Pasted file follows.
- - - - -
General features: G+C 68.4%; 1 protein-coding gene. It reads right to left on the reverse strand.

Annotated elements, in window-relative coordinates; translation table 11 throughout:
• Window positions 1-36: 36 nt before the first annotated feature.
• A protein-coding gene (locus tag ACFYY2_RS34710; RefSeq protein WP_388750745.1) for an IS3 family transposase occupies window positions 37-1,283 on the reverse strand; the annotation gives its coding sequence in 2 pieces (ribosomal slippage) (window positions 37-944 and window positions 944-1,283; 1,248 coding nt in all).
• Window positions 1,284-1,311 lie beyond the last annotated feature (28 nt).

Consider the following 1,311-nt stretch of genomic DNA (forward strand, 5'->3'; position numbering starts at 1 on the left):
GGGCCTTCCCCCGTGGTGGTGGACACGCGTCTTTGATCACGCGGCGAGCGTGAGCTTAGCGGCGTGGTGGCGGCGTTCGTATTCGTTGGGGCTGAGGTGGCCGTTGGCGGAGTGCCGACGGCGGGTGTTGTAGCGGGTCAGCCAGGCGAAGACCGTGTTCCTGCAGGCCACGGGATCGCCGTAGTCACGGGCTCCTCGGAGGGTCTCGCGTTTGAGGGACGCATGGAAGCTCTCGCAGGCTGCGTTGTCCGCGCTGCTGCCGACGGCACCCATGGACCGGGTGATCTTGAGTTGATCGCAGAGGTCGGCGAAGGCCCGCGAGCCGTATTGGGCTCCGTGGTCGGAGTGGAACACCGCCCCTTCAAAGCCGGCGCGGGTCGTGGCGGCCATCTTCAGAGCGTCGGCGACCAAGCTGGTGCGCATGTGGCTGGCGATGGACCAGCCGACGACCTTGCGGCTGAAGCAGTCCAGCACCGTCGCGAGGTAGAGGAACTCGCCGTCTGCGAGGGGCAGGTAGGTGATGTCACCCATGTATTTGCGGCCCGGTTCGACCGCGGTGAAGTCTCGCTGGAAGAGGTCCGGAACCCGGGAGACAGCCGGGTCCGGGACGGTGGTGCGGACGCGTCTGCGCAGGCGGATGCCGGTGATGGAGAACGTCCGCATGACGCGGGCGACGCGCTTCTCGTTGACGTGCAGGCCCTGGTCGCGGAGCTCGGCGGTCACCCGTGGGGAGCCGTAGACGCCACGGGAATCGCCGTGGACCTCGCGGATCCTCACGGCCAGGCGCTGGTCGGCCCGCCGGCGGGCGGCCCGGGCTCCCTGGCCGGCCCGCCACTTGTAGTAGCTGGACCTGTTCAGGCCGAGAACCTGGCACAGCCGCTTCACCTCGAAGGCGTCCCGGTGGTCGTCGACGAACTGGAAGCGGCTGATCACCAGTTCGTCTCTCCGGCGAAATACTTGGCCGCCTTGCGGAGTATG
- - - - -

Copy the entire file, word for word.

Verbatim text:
General features: G+C 68.4%; 1 protein-coding gene. It reads right to left on the reverse strand.

Annotated elements, in window-relative coordinates; translation table 11 throughout:
• Window positions 1-36: 36 nt before the first annotated feature.
• A protein-coding gene (locus tag ACFYY2_RS34710; RefSeq protein WP_388750745.1) for an IS3 family transposase occupies window positions 37-1,283 on the reverse strand; the annotation gives its coding sequence in 2 pieces (ribosomal slippage) (window positions 37-944 and window positions 944-1,283; 1,248 coding nt in all).
• Window positions 1,284-1,311 lie beyond the last annotated feature (28 nt).

Consider the following 1,311-nt stretch of genomic DNA (forward strand, 5'->3'; position numbering starts at 1 on the left):
GGGCCTTCCCCCGTGGTGGTGGACACGCGTCTTTGATCACGCGGCGAGCGTGAGCTTAGCGGCGTGGTGGCGGCGTTCGTATTCGTTGGGGCTGAGGTGGCCGTTGGCGGAGTGCCGACGGCGGGTGTTGTAGCGGGTCAGCCAGGCGAAGACCGTGTTCCTGCAGGCCACGGGATCGCCGTAGTCACGGGCTCCTCGGAGGGTCTCGCGTTTGAGGGACGCATGGAAGCTCTCGCAGGCTGCGTTGTCCGCGCTGCTGCCGACGGCACCCATGGACCGGGTGATCTTGAGTTGATCGCAGAGGTCGGCGAAGGCCCGCGAGCCGTATTGGGCTCCGTGGTCGGAGTGGAACACCGCCCCTTCAAAGCCGGCGCGGGTCGTGGCGGCCATCTTCAGAGCGTCGGCGACCAAGCTGGTGCGCATGTGGCTGGCGATGGACCAGCCGACGACCTTGCGGCTGAAGCAGTCCAGCACCGTCGCGAGGTAGAGGAACTCGCCGTCTGCGAGGGGCAGGTAGGTGATGTCACCCATGTATTTGCGGCCCGGTTCGACCGCGGTGAAGTCTCGCTGGAAGAGGTCCGGAACCCGGGAGACAGCCGGGTCCGGGACGGTGGTGCGGACGCGTCTGCGCAGGCGGATGCCGGTGATGGAGAACGTCCGCATGACGCGGGCGACGCGCTTCTCGTTGACGTGCAGGCCCTGGTCGCGGAGCTCGGCGGTCACCCGTGGGGAGCCGTAGACGCCACGGGAATCGCCGTGGACCTCGCGGATCCTCACGGCCAGGCGCTGGTCGGCCCGCCGGCGGGCGGCCCGGGCTCCCTGGCCGGCCCGCCACTTGTAGTAGCTGGACCTGTTCAGGCCGAGAACCTGGCACAGCCGCTTCACCTCGAAGGCGTCCCGGTGGTCGTCGACGAACTGGAAGCGGCTGATCACCAGTTCGTCTCTCCGGCGAAATACTTGGCCGCCTTGCGGAGTATG